Today I took my bike down to the south side where my parents live. It was a beautiful day and I felt like riding.
My Dad had not yet seen this bike and so I thought he might like to ride it. But first, I needed to replace the seat with the nice gel seat I had purchased last week. That was easier said than done. Good thing my Dad does not let mechanical things defeat him!
It brought back memories of my youth. Standing in the garage with Dad while he fixed our bikes or, later, our cars. He never gives up. I remember so many times in that garage with my old Ford Granada… Dad, his feet flailing out of the hood while replacing a timing chain. Me, impatiently waiting and wondering when we would be done.
I’ve never been good at fixing cars. My Dad made sure that we stayed in that garage the whole time he worked on our cars. He hoped we might learn a thing or two. To be fair, we did learn to change our own oil. Two of the three brothers even learned to replace their own brakes. I think you can guess which one did not!
So now it’s 2014 and I’m out in the front yard watching my Dad wrestle with my new bicycle seat. That thing just refused to go on correctly. We kept trying to figure it out. Everything, and I do mean everything, I pointed out as the potential problem was incorrect. At the end of about 45 minutes, Dad’s perseverance and refusal to lose paid off. The bicycle was whole once again. And that seat? It’s a Cloud9 gel seat… It’s quite comfortable!
We made a few more adjustments to my bike and to his. Then we decided to take a spin around the neighborhood. Nostalgia returned.
I grew up in that neighborhood. We rode bikes. Yes we did other things too (like baseball, Wiffle ball, putting dead birds on girls, building forts in the woods and some game we made up called Challenge Hockey). But mostly we rode bikes.
Riding your bike gave you a little sense of freedom. It was like your own transportation source. Some of us had cool Mongoose bikes and others (like myself) had yellow Schwinn bikes with banana seats. Regardless, your bike was like a ticket to liberty.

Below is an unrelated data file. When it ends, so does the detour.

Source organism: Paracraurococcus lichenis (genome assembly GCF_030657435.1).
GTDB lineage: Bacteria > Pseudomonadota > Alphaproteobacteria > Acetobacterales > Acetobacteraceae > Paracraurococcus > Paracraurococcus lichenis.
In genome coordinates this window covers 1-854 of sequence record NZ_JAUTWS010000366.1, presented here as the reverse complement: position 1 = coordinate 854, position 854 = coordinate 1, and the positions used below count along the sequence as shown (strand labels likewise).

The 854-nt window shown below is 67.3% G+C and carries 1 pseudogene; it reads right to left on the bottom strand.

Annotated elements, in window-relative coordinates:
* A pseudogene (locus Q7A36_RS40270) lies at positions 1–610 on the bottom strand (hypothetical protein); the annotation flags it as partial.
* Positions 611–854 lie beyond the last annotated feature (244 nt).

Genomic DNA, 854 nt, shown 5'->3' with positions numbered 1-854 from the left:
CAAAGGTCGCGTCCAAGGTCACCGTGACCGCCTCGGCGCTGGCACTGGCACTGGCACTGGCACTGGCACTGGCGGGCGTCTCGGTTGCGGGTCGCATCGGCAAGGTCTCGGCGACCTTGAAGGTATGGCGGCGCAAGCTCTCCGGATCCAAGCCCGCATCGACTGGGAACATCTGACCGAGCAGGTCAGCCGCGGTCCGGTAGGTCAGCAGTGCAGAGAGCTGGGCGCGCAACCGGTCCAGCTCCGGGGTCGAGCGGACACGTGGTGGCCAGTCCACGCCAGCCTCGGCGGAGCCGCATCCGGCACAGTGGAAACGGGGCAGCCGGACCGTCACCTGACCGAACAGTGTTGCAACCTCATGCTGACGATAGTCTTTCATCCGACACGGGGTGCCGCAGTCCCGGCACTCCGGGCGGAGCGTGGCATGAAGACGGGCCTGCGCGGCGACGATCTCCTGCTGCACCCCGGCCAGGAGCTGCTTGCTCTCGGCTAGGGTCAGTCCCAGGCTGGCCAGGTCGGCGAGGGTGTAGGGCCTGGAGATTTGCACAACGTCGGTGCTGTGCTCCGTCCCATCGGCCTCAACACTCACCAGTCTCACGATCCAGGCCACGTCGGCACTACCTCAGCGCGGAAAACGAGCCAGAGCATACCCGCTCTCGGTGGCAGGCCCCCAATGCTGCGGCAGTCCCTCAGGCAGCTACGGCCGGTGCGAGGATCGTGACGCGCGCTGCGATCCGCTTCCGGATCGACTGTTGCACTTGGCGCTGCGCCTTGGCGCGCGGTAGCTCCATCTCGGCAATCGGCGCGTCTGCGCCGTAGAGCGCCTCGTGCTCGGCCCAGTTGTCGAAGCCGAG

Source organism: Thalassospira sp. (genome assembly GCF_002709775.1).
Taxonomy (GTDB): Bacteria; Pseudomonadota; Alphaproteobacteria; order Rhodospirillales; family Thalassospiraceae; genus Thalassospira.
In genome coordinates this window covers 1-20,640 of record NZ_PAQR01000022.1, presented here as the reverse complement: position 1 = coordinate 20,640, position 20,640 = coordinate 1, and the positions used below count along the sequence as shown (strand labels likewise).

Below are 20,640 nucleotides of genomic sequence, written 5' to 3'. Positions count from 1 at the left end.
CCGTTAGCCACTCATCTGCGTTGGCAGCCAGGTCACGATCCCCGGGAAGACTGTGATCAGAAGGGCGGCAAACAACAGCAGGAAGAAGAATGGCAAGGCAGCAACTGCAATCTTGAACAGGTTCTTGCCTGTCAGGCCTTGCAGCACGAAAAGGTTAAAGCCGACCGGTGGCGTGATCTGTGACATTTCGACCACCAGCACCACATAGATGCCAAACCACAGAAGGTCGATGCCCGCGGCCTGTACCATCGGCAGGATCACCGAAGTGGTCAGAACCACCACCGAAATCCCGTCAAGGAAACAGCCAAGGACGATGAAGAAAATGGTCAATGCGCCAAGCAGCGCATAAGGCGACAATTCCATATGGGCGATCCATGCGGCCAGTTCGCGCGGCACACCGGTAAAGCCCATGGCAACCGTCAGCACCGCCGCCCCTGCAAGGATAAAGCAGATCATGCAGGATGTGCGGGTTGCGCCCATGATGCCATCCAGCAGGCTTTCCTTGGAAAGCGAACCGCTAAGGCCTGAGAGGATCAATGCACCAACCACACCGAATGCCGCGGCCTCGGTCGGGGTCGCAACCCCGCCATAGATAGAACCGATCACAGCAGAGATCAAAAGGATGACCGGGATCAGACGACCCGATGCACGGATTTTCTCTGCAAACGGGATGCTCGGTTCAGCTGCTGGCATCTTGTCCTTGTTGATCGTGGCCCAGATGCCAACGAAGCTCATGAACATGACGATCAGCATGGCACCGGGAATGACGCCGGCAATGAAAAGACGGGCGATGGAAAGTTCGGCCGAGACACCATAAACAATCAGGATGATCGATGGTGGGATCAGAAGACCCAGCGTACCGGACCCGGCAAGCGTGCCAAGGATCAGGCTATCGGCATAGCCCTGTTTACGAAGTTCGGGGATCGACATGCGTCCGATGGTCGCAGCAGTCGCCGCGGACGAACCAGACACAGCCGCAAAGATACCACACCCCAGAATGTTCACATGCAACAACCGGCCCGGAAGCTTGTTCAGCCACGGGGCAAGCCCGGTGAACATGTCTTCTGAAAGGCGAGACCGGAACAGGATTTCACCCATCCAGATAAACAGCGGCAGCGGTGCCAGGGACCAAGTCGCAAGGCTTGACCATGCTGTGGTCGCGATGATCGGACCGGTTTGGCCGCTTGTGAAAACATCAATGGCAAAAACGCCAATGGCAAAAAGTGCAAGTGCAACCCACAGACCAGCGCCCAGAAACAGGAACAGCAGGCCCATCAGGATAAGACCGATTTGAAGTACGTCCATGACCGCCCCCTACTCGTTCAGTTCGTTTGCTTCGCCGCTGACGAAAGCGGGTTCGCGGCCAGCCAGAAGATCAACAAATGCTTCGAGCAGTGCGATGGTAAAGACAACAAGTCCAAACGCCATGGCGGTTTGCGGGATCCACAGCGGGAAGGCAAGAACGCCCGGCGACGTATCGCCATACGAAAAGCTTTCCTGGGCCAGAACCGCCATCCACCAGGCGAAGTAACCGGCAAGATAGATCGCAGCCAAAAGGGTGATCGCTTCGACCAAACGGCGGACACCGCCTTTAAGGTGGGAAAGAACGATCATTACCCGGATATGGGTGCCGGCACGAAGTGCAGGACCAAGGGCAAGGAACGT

I specifically recall how well you got to know the little neighborhood by basically riding your bike over every square inch of it. You’d ride around aimlessly for hours while thinking about Transformers, GI Joe Action Figures and pretty neighborhood girls. As strange as this sounds, you often did this as you rode along staring at the pavement and subconsciously inventorying the cracks, bends and curves of the roads. What happened was that you eventually just developed paths and directions you would take while riding around on the road. So you may always ride up on this one curb or sidewalk, but not the one just across the street. And this became habitual.
Today, my Dad and I were riding around the neighborhood and I become filled with nostalgia. We passed house after house that previously belonged to childhood pals and their families. Most of them are gone now. Although, Mary Folk sat on her porch today just like she used to 30 years ago. I guess some things don’t change.
As we rode around, my eyes began to focus on the road. Immediately, the habits of 30 years ago repopulated my mind. Like Google Maps, the old habitual routes began to appear in my mind. It all came back like it was yesterday. I climbed this curb and avoided that sidewalk… The moment wasn’t lost on me and I think I actually chuckled aloud.
Oh to be young again! Riding around today, I realized that my thoughts weren’t on the same things as my youth. They were on grown up stuff… cares, concerns, responsibilities… OK.. probably pretty girls too! But for a moment, I remembered what it was like to be devoid of those thoughts (all but the pretty girls). I remembered what riding our bikes was really like. Just something to do.